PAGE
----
The announcement comes as only 60 percent of Americans say they would definitely or probably get a coronavirus vaccine, according to a new survey from the Pew Research Center. A recent Gallup poll revealed similar results, with only 58 percent of surveyed adults saying that they would roll up their sleeves for a shot once a vaccine is approved.
“I promise you that when it’s been made for people who are less at risk, I will be taking it,” Obama said on an episode of SiriusXM’s The Joe Madison Show.
“I may end up taking it on TV or having it filmed, just so that people know that I trust this science. What I don’t trust is getting COVID.”
Bush aide Freddy Ford told NBC News that the former president has his sights set on building public confidence in a vaccine.
“First, the vaccines need to be deemed safe and administered to the priority populations,” Ford said. “Then, President Bush will get in line for his, and will gladly do so on camera.”
A spokesperson for Clinton said in a statement that the former president “will definitely take a vaccine as soon as available to him, based on the priorities determined by public health officials. And he will do it in a public setting if it will help urge all Americans to do the same.”
President-elect Joe Biden also jumped on board by saying that he would get inoculated publicly when it’s available to encourage all Americans to get vaccinated.
“When Dr. (Anthony) Fauci says we have a vaccine that is safe, that’s the moment in which I will stand before the public,” Biden said during an interview on CNN Thursday night.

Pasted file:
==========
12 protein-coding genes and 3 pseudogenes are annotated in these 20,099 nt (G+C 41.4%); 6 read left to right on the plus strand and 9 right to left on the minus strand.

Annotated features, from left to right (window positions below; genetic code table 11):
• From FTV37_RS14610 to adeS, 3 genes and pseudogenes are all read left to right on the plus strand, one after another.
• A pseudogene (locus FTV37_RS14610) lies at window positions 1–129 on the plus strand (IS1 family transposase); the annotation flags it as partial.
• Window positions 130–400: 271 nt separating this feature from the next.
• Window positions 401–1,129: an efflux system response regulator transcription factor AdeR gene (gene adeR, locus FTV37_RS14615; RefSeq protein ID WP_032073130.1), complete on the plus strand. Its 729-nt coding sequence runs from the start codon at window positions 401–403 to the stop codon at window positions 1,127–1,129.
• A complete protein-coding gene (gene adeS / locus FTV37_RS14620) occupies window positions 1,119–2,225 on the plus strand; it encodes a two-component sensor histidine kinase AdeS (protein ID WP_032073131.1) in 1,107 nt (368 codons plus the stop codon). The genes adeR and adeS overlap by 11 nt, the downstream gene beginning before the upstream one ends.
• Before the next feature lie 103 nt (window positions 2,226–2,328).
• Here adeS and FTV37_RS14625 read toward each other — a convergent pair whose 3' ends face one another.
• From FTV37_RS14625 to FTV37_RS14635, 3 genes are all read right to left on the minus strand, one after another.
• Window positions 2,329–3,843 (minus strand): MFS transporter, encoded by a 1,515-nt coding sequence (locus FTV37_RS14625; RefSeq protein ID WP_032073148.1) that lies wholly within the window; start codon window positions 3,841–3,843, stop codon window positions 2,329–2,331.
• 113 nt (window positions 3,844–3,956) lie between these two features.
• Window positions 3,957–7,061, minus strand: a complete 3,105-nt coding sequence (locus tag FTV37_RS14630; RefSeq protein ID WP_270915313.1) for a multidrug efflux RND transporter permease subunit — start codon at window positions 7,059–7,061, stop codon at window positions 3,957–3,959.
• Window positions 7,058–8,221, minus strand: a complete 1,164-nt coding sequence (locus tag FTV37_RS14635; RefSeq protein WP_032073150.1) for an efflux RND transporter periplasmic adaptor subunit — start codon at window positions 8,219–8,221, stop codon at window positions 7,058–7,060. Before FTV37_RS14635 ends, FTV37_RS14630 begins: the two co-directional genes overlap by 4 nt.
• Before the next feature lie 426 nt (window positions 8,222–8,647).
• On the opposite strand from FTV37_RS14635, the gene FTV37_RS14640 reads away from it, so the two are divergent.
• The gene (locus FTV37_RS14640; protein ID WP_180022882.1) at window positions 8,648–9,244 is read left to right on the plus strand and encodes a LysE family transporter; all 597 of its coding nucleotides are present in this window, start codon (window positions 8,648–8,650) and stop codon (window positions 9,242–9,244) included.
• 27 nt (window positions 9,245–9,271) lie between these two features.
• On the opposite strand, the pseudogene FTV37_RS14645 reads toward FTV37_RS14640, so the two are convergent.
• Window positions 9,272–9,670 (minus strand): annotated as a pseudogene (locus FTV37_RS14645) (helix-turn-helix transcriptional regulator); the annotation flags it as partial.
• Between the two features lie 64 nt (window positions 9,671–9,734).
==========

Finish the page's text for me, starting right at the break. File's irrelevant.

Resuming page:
“People have lost faith in the ability of the vaccine to work. It matters what a president and vice president do. I think my three predecessors have set the model on what should be done.”
With Moderna and Pfizer both requesting emergency use authorization for their respective vaccines last month, states are scrambling to prepare to distribute the vaccine in as few as two weeks.
On Tuesday, health-care personnel and residents of long-term care facilities were tabbed by the Advisory Committee on Immunization Practices—an outside group of medical experts that advise the U.S. Centers for Disease Control and Prevention—as the first groups that would have access to a coronavirus vaccine.
Ethen Kim Lieser is a Minneapolis-based Science and Tech Editor who has held posts at Google, The Korea Herald, Lincoln Journal Star, AsianWeek, and Arirang TV. Follow or contact him on LinkedIn.